Married student housing is not just a teenage dream

Clint Heinze -- Married students Aaron and Christian Lawson play with their son, Malachi.

Married and living on campus is not a teenage dream; it is a road to living happily ever after.

It has been four years since married student housing was last offered on campus. At that time a group of apartments were used for housing married students at University Place.

In May 2007, the offer of housing for married students ended due to the increasing growth of the student population.

This year brought the highest number of freshman enrollment and a new living area. The purchase of the Parkside Apartment complex (now known as The Colony) has opened doors for many students.

Lancer Arms received a facelift this summer after a great deal of renovation. The complex was transformed into housing for non-traditional and married students and university offices. The new living area was not a project until after the Colony was purchased.

“It was something that came up suddenly,” Brandon Burns, residence director for Lancer Arms, said. “The purchasing of the Colony opened up availability to offer married student housing.”

There are 27 married students who call Lancer Arms home. It has been a convenient accommodation for these students as it is not a simple task juggling school, work, family and marriage itself.

“It is nice to live on campus because class and home are so close to one another,” Christian Lawson, Christian studies major, wife and mother of one, said.

The apartment layouts are similar to what they were before. There is still the option of choosing a one-bedroom or two-bedroom apartment. Students also have the option of bringing their own furniture. However, furniture can be provided if needed.

Due to the fact that Lancer Arms is designed to be regular apartments, they do not share all the same rules, like curfews, of other living areas. There are still limitations as to painting, using candles and hanging items on the wall with nails.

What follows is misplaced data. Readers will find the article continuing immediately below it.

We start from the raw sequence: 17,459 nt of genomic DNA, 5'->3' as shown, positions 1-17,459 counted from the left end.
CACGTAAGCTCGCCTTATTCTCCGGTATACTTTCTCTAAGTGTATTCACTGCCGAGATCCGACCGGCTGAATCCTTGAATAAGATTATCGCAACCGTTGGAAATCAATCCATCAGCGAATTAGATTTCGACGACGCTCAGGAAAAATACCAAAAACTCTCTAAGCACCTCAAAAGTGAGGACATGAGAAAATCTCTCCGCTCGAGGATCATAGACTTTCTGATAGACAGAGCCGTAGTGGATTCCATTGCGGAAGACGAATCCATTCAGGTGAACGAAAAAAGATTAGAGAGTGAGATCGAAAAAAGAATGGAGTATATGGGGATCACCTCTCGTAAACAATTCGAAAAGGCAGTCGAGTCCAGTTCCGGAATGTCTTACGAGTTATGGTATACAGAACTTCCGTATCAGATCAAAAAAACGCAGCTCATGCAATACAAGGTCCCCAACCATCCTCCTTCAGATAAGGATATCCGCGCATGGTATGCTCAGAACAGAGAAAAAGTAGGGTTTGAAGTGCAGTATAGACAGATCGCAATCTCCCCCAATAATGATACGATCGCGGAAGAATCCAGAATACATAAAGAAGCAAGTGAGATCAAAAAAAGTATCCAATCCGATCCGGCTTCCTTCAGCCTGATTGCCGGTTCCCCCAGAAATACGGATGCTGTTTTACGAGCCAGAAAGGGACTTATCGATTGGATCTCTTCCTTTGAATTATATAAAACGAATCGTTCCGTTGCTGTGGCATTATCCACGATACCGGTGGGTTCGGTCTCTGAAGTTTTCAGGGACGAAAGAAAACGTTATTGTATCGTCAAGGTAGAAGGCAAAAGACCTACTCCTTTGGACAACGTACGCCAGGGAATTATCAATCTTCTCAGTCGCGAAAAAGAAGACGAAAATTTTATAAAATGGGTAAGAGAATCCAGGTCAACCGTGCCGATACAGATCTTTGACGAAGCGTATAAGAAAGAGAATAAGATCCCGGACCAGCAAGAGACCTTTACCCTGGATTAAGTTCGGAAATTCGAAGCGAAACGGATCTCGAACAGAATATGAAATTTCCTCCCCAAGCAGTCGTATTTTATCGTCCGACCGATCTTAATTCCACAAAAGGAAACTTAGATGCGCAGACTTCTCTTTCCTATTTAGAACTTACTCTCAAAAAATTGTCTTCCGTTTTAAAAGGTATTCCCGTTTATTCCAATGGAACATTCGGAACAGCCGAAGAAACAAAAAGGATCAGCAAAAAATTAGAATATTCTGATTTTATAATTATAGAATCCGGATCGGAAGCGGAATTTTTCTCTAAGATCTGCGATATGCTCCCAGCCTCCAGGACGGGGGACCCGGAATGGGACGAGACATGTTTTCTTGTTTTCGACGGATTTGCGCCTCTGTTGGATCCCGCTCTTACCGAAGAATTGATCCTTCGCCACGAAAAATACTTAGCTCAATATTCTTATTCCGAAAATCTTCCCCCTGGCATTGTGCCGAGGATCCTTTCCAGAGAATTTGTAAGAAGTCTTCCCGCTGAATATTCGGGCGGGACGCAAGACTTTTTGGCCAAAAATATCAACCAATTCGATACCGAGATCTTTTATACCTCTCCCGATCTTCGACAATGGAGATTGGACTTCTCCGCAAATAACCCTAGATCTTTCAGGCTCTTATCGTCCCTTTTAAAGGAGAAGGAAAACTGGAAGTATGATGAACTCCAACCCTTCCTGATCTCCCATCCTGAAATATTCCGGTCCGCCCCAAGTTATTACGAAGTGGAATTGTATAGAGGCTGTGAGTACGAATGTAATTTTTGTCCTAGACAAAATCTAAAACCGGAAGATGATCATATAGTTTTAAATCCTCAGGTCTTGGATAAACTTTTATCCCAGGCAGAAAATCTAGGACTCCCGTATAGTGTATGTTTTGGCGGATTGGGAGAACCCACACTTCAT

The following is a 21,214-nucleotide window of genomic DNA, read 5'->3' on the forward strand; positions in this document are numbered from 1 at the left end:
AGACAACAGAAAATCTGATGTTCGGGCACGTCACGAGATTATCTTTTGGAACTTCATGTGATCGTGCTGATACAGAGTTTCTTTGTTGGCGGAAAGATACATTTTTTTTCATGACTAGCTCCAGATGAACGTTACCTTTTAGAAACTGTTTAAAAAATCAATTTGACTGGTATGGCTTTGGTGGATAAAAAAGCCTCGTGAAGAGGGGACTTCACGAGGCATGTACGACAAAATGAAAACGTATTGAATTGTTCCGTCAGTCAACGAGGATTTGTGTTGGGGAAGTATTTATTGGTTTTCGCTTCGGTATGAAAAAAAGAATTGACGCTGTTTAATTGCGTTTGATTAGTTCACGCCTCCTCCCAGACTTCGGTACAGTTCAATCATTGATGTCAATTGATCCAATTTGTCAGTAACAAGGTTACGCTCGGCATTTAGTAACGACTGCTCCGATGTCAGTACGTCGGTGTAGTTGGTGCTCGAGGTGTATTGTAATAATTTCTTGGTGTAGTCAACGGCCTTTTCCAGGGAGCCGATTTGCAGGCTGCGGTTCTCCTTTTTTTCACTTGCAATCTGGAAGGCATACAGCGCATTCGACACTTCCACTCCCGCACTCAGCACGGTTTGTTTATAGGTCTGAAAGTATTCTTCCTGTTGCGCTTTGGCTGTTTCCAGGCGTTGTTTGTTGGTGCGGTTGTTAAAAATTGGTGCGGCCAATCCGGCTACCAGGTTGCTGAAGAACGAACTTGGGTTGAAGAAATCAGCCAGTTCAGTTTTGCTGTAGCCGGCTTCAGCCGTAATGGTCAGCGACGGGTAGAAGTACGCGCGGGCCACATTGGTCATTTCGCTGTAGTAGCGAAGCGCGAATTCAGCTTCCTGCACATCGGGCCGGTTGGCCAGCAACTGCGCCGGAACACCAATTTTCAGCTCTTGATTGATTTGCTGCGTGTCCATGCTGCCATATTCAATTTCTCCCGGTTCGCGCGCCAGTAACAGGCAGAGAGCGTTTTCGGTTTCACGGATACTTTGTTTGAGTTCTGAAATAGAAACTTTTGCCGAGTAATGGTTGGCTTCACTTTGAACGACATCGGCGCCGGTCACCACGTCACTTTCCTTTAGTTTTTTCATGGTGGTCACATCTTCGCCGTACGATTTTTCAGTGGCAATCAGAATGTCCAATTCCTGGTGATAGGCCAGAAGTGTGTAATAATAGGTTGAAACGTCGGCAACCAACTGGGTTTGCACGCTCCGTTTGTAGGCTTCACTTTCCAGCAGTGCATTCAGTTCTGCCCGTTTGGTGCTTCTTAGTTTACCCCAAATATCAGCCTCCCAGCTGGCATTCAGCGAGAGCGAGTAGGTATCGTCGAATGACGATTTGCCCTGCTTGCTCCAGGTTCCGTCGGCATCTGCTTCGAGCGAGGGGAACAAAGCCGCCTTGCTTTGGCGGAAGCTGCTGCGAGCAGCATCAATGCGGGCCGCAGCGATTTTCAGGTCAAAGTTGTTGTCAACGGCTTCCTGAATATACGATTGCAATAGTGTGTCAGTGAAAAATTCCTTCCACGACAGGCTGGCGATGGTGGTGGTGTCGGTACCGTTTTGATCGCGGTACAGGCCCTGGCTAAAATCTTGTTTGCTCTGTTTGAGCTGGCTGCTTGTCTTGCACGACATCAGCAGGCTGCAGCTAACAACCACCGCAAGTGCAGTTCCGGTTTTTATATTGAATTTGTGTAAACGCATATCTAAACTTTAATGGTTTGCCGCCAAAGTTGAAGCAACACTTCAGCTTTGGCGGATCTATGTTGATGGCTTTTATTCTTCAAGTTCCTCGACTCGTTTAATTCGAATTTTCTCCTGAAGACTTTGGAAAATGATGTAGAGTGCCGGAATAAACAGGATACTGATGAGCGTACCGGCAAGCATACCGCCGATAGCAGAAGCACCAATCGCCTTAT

The placement of married students is intermixed with non-traditional students. There is no section that separates one category of students from another.

“Our goal was to scatter them throughout,” Burns said. “We really wanted it to be where they were growing from one another as they are in different points in life.”

The building of community has grown slowly. Planned events are unique because the targeted audience is different from students in other living areas. Because students are in different places in their lives, their schedules vary greatly from one another.

“As an RD, the biggest challenge I face is catering to the different needs of people. It is a challenge trying to figure out when people are home,” Burns said.

Though this may be true, it has not stopped students from getting to know their neighbors.

“It has been strenuous because we want to build community. I try to do as much as I can for us to help

build it,” Lawson said.

There were several events that were successfully executed. These included Monday Night Football gatherings, a progressive dinner, a dessert night and a barbecue.

Married students seem to enjoy living on campus because of the convenient accommodations. From not needing a meal plan to being close to home and school, living as a married student has been a success.

“One thing I particularly enjoy about living here is having my own kitchen to cook for my family,” Lawson said.

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